If you are starting migration analysis, it is a good idea to create a simple system which ranks customers by spending or lifetime value. In the following familiar chart, we have created five quintiles. In the top quintile are your best customers which probably represent 80% or some similar high percentage of your total revenue. You may want to market to these folks to get them to purchase more, but, on the other hand, that could be just the wrong approach. What these people need is not marketing, but extra super service, service that promotes loyalty. You want to create a feeling of equity in their relationship with you – something that they would lose if they defected.

Where your marketing dollars should be directed is towards the second quintile. These people, many of them, have the ability to migrate up to Gold status with just a little more effort. If you can actually segment your customers into spending tiers with recognized boundaries, you can get Bronze customers to work to get Silver benefits. Silver customers will review their spending patterns to achieve Gold. If you want customers to migrate, create achievable status levels that they can work to migrate to. It is really up to you.

How can you put migration analysis to work to create profits from your database.? There are several key steps:

  • Decide whether your product or service lends itself to migration analysis. Do you have different products for people in different circumstances? Can you vary your offering? Can you provide suitable rewards that can motivate migration?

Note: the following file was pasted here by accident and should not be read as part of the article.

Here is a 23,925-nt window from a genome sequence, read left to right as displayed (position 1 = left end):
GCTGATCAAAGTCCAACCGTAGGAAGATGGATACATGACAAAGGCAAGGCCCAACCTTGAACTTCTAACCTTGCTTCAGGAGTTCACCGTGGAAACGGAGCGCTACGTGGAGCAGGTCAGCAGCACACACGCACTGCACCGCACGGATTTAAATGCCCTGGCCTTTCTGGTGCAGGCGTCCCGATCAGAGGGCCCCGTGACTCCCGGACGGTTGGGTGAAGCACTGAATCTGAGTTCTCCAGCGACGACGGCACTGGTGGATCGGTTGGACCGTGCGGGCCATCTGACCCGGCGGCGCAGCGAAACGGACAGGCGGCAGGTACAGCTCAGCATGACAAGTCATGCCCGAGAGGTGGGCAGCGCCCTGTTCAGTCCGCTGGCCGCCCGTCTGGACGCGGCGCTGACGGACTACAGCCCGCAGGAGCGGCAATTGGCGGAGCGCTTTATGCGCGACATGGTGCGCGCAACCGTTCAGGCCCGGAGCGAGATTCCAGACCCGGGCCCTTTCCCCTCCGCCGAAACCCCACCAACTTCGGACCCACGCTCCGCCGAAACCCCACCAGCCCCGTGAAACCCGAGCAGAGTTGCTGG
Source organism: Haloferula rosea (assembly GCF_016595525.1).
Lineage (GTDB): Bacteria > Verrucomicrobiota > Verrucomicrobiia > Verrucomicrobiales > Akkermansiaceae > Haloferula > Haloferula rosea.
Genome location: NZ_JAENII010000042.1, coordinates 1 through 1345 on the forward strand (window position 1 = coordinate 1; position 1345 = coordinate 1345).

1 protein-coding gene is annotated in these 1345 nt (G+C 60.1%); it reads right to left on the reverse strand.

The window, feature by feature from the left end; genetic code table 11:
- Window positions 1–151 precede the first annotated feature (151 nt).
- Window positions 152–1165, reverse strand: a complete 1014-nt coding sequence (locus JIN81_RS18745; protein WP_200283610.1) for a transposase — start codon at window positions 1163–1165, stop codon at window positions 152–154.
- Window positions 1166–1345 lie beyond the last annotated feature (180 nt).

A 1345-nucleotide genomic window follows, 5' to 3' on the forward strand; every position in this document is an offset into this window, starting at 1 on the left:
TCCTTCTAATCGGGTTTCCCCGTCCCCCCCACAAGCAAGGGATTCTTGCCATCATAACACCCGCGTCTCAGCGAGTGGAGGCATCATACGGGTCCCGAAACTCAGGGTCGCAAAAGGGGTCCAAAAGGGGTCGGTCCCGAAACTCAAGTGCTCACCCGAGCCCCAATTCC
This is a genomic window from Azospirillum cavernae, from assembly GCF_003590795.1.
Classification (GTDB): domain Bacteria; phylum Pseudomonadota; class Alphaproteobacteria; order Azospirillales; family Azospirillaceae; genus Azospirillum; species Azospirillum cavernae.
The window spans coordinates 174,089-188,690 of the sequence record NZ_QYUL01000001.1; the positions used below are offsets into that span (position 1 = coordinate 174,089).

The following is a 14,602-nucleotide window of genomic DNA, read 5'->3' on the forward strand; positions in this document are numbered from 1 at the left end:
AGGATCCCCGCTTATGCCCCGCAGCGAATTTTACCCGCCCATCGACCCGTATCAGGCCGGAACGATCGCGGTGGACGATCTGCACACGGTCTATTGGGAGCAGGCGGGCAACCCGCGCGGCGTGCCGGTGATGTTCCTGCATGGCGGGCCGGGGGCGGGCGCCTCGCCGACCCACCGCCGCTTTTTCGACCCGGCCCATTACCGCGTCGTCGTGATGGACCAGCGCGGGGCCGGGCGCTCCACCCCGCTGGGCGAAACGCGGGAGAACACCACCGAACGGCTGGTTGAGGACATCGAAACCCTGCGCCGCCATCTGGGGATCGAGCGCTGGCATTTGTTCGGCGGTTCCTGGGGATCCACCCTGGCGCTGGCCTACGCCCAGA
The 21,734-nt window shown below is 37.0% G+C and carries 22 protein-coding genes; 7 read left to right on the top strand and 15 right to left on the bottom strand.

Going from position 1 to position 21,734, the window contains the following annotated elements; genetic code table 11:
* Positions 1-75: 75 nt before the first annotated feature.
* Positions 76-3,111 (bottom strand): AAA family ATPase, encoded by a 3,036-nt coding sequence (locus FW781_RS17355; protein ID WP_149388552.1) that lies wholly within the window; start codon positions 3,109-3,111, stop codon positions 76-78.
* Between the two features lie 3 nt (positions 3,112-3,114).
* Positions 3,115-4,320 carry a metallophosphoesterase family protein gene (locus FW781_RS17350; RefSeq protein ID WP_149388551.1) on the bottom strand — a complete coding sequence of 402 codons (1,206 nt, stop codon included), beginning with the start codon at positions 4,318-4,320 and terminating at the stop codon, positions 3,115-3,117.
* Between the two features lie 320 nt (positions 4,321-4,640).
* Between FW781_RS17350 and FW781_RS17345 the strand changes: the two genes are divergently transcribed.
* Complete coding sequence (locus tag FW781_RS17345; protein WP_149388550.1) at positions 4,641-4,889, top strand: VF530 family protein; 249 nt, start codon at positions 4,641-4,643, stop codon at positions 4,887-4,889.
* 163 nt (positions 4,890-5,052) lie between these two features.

• Study your database to look for purchase patterns, and then to find the reason for these patterns. Once you understand why customers are doing what they do, you can figure out how to modify their behavior.
  • Distinguish which customers have the ability to migrate. Which ones are changing their life style? Which ones have additional share of wallet in your category?
  • Be careful with your top tier. They are vital to your business success. You really don’t want them to migrate, so find ways to keep them where they are.
  • Create intermediate tiers. Let your customers know where they stand. Make the migration achievable. Reward them when they migrate.
  • Anticipate downward migration. Decide what your policies will be, and how to assure that downward migrators don’t leave you altogether.

Arthur Middleton Hughes, vice president of The Database Marketing Institute, has presented 28 seminars on database and email marketing.  Arthur has also authored several books includingStrategic Database Marketing 4th Edition (McGraw-Hill 2012). He and Andrew Kordek, chief strategist and co-founder of Trendline Interactive, are hosting a two-day Email Strategy Study Group in Fort Lauderdale  March 26-27, 2013, featuring group competition for email marketers responsible for subscriber acquisition, lifetime value, ratings and reviews, boosting their email budget, and doubling their ROI.  To learn how to attend the Study Group,click here

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About Arthur

Arthur Middleton Hughes has published over 200 articles on Database and E-mail Marketing. Click Here to read them.